Small satellite missions also offer young engineers the opportunity to acquire and practice essential engineering management skills such as team communication and project documentation, regardless of their specific area of expertise. “We want to make sure that we’re training those replacements to continue the things we worked so hard to get to,” said Hines. “You get the discipline of having to see something all the way to the finish rather than doing it as a school exercise, doing something that you’ve done on paper design and then you’re finished,” he said. “You’ve got to make the thing work.” At the university level, Puig-Suari sees a noticeable change in how students approach their projects. “Interacting with industry really puts them in the right mind-set as far as the quality levels, level of seriousness, and documentation,” he said. “You need to prove that it works, write it up, and show it to the right people.”
Learning from NanoSats
In August 2008, Boudreaux and Hines saw NanoSail-D (Marshall) and PRESat (Ames) take off on the third SpaceX Falcon 1 from Omelek Island, one of the Marshall Islands in the Pacific. The launch vehicle never reached orbit and plunged into the Pacific Ocean.
Despite the launch failure, there were lessons learned. “We learned a lot about the integration process,” said Boudreaux, noting that this was their first involvement with Falcon. “That was a new paradigm for us.” Working with new commercial launch providers offered valuable experience. Two years prior to the Falcon launch, the Ames team had configured GeneSat to launch on the Orbital Sciences Corporation’s Minotaur-1 rocket. “We were able to look at different launch-integration capabilities, different launch sites, different launch operations, different mission and range considerations, as well as [gain experience in] deploying a spacecraft and payload to a very, very remote launch site,” said Hines. The remote location of the SpaceX Falcon launch site tested NASA’s ability to react to a launch delay. The launch vehicle was grounded long enough for the specimen to expire and forced NASA to replace the living specimen inside PRESat. “We got a big operational logistics effort under our belt with that as well,” Hines said.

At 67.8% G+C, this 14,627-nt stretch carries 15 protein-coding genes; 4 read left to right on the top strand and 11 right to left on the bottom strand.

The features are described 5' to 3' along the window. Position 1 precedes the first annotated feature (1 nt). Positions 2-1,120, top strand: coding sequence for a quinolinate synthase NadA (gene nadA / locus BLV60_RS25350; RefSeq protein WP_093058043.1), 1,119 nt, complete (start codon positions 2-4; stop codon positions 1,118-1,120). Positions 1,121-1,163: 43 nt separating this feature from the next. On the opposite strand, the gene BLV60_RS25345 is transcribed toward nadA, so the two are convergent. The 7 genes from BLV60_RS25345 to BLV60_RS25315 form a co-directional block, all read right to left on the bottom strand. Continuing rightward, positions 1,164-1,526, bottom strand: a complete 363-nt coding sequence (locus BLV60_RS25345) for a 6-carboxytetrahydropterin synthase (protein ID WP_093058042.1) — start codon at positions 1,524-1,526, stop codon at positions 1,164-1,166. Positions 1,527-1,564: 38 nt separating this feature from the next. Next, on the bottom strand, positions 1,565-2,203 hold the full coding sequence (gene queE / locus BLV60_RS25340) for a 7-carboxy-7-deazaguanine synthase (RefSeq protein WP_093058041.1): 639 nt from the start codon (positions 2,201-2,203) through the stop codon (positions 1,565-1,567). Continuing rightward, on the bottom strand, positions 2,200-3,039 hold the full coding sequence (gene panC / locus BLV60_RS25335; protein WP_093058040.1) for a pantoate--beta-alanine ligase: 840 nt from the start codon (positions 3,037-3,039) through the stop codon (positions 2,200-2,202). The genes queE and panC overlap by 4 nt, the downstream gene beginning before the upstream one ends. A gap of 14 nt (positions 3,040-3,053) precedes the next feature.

The quick turnaround from authority to proceed to launch was also notable. Marshall started integrating NanoSail-D into an Ames CubeSat in November 2007, delivered the product in April 2008, and launched the following August. “There were processes that we streamlined,” said Boudreaux. “Sometimes these things can take years, but this took months, providing valuable insight into private-sector processes. We learned a lot about a short, tailored, very efficient, fast development process.” There were also cross-agency benefits. “Ames transferred knowledge to us,” said Boudreaux. “We learned from Ames the important elements associated with building a CubeSat.” The relatively low cost of the satellites made it possible to build backup units. While PRESat and NanoSail-D never made it into space, their twins still have a chance.